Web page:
ND Women’s Basketball: Peters undeterred by injuries
Laura Myers | Tuesday, January 26, 2010
Two years is a long time for a scholarship athlete to go without running.
Junior forward Devereaux Peters faced that very problem when she took the floor on Dec. 29 against Central Florida. It was Peters’ first time in a game in more than a year after tearing the anterior cruciate ligament (ACL) in her right knee two straight times.
“I was kind of nervous, just because it’d been like two years since I’d really run,” Peters said. “I would joke around with the team, they were telling me I only had 10 minutes so I told them ‘If I get tired I’m fouling, I only have five fouls in 10 minutes!’
“I thought I would be ridiculously exhausted.”
Peters, who still walks with a bit of a limp, has already made an impact on both sides of the ball for Notre Dame. In just her second game back, a 74-69 win over Vanderbilt on Dec. 30, she recorded eight points, seven rebounds and four blocks in 14 minutes of play.
After that game, Irish coach Muffet McGraw said she thought Peters was the player of the game and joked that they would “expect her to do that every game.”
And while Peters has continued to play at a high standard — she averages 5.1 points, 5.3 rebounds and more than one block and steal per game, and put up a team-high 12 points in Notre Dame’s loss to Connecticut — she said she feels no demands from her coach or her teammates.
“Obviously I want to [improve], but there’s not any added pressure,” Peters said. “You can see how well the team does out there without me. I obviously want to do really well every game, but if I don’t it’s not like the team’s on my shoulders. They’re perfectly fine on their own.”
Nor does Peters feel she is close to being fully recovered. In 23 games before her first knee injury as a freshman, she averaged nine points, 5.6 rebounds and 1.96 blocks, good enough to be named to the Big East All-Freshman team. However, her injuries have stopped her from adding to that potential.
“Obviously you’re not going to come back all the way, 100 percent from where you were,” Peters said. “I’m trying to take it slow, trying to be easy on myself a little bit. It’s kind of difficult. I don’t see myself getting back fully until probably next season, so I’m just trying to give it everything I have and see where that takes me.”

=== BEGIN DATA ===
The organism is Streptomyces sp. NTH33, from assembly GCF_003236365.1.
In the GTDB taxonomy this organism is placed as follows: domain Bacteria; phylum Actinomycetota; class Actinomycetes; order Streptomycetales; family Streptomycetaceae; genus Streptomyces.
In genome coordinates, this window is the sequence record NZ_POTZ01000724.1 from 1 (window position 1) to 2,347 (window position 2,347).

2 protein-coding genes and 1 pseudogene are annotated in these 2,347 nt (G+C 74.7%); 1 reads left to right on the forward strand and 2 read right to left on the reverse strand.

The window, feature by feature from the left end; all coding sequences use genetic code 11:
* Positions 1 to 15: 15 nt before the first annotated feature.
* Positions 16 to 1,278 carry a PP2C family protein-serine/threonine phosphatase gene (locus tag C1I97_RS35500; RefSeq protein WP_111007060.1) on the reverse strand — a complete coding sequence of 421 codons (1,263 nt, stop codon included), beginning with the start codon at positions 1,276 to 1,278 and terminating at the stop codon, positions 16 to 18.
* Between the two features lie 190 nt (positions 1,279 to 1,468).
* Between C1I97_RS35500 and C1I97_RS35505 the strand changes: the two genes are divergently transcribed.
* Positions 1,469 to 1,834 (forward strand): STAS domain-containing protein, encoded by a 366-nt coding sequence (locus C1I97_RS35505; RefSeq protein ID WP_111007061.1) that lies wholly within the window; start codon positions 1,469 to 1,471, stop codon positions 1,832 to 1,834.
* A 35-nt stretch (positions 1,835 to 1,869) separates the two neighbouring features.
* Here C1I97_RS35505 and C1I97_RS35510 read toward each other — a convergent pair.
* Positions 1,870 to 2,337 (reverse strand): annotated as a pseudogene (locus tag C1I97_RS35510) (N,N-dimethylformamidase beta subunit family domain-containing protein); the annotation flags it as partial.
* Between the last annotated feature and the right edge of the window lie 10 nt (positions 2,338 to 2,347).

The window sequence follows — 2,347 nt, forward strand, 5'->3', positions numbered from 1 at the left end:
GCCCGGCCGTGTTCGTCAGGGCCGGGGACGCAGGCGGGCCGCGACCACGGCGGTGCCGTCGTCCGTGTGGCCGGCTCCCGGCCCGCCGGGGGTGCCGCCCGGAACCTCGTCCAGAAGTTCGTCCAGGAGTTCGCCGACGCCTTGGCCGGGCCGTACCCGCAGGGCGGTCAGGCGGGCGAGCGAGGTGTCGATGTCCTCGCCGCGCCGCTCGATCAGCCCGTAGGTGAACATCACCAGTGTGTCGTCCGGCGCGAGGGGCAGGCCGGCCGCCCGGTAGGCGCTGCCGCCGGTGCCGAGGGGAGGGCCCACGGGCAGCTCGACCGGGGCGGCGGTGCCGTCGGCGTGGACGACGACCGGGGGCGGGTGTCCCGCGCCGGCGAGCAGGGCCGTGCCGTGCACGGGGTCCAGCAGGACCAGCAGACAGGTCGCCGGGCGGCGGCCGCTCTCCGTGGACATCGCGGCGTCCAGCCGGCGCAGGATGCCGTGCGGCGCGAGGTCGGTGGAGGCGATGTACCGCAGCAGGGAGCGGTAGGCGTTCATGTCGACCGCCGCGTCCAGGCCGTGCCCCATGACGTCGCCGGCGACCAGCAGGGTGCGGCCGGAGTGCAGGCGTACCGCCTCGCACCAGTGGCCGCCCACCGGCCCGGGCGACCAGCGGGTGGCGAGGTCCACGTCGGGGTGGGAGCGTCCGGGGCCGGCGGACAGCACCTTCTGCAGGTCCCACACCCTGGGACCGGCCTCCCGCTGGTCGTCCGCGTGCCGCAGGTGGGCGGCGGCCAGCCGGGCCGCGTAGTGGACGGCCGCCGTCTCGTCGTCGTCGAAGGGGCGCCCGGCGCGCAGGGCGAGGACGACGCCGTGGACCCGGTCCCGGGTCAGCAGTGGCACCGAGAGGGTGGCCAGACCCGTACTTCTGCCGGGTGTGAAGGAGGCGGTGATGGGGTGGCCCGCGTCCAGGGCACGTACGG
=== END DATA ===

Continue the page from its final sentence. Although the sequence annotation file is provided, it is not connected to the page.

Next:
Peters tore her ACL the first time on Feb. 10, 2008, in the second half of a game against then-No. 15 Pittsburgh. After corrective surgery in April 2008, she was able to play at the beginning of the 2008-09 season, even earning a start against Evansville on Nov. 19, 2008.
In the third game of the season, against Boston College on Nov. 23, Peters played just four minutes before re-injuring her knee. She played 12 more minutes in the game with just a little discomfort, but later found out she had re-torn the ACL.
“The first one was pretty tough,” Peters said. “By the time I did the second one it was really frustrating, but then halfway through that it’s just old news. You kind of get used to it. It wasn’t as frustrating I guess the second time because it’s kind of like been there, done that. I was used to it.
“A lot of my friends were mad at me because I didn’t even tell them I had to have another surgery because it was just second nature for me then. It was just like ‘Oh, yeah, I’m having surgery in the morning, whatever.'”
This time Peters had to have a two-part corrective surgery, one in February 2009 and another in May.
“You don’t even have your knee strong enough, and on top of that I had to have a bone graft done, which took three more months to heal,” she said “So I had added time on top of the fact that I had to have ACL surgery, so it was recovering, and building up your muscle just to lose it again.”
Peters said she has not resorted to good luck charms as she continues her recovery, but rather has worked hard and will continue to do so in order to strengthen her knee and get back to full form.
“It was a lot of work,” she said. “You really have to be mentally tough to get through something like that. I really respect people who have torn their ACL because it’s tough.”